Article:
Alan Connor, Two Girls, One on Each Knee (Particular Books 2013)
Let me start with a factoid, a movie anecdote and a memory, all crossword-related:
- Ronald Knox (1888–1957), Catholic convert scholar and single-handed translator of the Latin Vulgate Bible into English, is said to have completed The Times crossword each morning, first the across clues, then the down.
- In the 1961 movie Very Important Person (also known as A Coming-out Party) the James Robertson Justice character arrives in a German prisoner-of-war camp and is left alone in a hut while the other prisoners are all on work details. He sees a copy of The Times on the rough wooden table, and turns to the crossword. His hut-mates arrive to discover that in a matter of minutes he has deprived them of their week’s only pleasure.
- I once did a cryptic crossword in which the answer to each of three clues – referring respectively to a little pig, a village and a Shakespearean drama – was HAMLET.
None of those appears in Two Girls, One on Each Knee. but they could have: Alan Connor gives us a wealth of similar crosswordiana: gossip about famous solvers; scenes from movies, television and novels; great moments in setting. He also tells the history of crosswords, introduces us to some of the outstanding setters, and goes down the kinds of byways you would expect from someone who writes a regular column on crosswords for the Guardian. The book would be a useful guide to someone wanting to find out how cryptic clues work, or a student researching the history of crosswords, but its main mission seems to me to be to communicate the pleasures of the pastime. It fills this mission brilliantly. As something of an addict myself, I found the book immensely enjoyable.
Due homage is paid to The Times crossword, which appears in The Australian. For years I’ve been a fan, and I confess that in the past I have given money to the Murdoch empire in order to enjoy the crossword. These days I frequent a cafe where the staff tolerate me defacing the complimentary copy. I used to wish someone would edit it for Australian solvers, replacing the more parochial London references with more generally accessible ones, but really, it’s not broke so better not fix it.
There’s a chapter on The Listener, the most difficult crossword in the world, which a friend introduced me to in my 20s. The Listener went out of print decades ago but its crossword lives on in The Times each weekend. Though I rarely have access to it, it’s always a challenging pleasure. I’ve even completed it occasionally. The Spectator crossword comes closest to it in my experience, and has the advantage of being available in Australia and closer to humanly possible.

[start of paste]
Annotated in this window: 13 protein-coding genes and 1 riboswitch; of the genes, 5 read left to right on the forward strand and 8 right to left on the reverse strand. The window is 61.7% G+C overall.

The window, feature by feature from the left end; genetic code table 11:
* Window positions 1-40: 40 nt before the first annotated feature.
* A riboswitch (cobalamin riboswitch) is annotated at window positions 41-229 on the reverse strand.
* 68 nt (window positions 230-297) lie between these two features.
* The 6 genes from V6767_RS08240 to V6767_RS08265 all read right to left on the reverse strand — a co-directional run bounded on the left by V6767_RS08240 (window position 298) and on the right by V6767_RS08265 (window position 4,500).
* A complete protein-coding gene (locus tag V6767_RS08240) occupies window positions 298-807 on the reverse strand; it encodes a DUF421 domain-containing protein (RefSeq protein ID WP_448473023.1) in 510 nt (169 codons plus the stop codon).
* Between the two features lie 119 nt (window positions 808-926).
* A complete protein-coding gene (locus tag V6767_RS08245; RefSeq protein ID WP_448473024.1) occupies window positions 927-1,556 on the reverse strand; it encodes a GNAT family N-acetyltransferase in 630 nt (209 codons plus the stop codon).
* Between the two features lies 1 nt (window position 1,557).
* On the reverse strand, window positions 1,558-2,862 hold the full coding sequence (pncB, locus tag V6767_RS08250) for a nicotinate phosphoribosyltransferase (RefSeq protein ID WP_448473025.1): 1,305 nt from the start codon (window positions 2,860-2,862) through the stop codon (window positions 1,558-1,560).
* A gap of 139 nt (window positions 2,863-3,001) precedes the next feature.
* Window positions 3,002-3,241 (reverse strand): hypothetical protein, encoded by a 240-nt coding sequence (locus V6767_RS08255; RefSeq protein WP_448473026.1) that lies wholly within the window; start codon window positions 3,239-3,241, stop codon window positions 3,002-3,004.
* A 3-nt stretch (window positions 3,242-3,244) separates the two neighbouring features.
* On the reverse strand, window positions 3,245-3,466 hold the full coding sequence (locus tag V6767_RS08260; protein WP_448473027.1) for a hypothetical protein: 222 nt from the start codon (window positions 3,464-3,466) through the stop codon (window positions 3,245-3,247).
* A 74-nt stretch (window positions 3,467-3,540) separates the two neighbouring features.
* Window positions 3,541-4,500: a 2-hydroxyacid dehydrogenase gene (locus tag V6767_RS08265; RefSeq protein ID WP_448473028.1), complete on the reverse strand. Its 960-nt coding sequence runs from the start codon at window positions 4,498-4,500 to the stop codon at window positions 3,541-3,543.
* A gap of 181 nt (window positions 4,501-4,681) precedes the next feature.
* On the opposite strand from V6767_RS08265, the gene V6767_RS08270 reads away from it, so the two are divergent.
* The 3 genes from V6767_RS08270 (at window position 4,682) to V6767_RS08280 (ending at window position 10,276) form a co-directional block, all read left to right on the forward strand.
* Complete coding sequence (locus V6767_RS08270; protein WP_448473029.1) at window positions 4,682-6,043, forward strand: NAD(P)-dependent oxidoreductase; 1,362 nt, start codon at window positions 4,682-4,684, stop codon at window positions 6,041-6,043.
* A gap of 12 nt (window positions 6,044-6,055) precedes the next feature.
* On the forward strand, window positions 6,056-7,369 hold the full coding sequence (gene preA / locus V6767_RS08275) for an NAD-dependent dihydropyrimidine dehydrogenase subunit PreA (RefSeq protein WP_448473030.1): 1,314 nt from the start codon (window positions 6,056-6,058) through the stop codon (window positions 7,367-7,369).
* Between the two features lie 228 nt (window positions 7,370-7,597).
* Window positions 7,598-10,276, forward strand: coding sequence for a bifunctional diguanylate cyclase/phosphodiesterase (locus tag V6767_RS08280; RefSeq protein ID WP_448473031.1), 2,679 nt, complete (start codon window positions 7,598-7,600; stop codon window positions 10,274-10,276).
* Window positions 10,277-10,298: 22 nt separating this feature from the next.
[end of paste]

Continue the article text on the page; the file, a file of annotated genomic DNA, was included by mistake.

Connor compares UK and US crosswords. I once subscribed to the New York Times crossword online for a couple of months. The difference from English and Australian puzzles was striking. Apart from the shocking way brand names and capitalist enterprises appear with the same nonchalance as cities and famous people, the US puzzles have a very different kind of playfulness. I enjoyed it, but not enough to keep up my subscription.
Just one of the many clues Connor includes is by David Astle (DA), doyen of the Sydney Morning Herald‘s puzzles, and I’m surprised he rated even one, as in my experience when DA and his minions are not being annoyingly imprecise or obvious, they mosyly offer challenging exercises, but little by way of the pleasure that this book celebrates. And what can you say about a quick crossword in which eastern is clued as ‘from the east’ and pensive as ‘nervous’, or a cryptic with surface meaning as awkward and cryptic play as obvious as ‘Spoil in a mooring site (6 letters)’? David Astle’s book Puzzled may have been as much fun as Two Girls, One on Each Knee. I hope so, but I doubt it.
One startling fact emerges from the book: there is no evidence for the frequent claims that doing crosswords, especially cryptic crosswords, is a way of staving off cognitive decline. The same can be said for the book itself: I doubt if there is any evidence that reading it will improve the reader in any way. But like the puzzles it discusses, it’s fun anyway.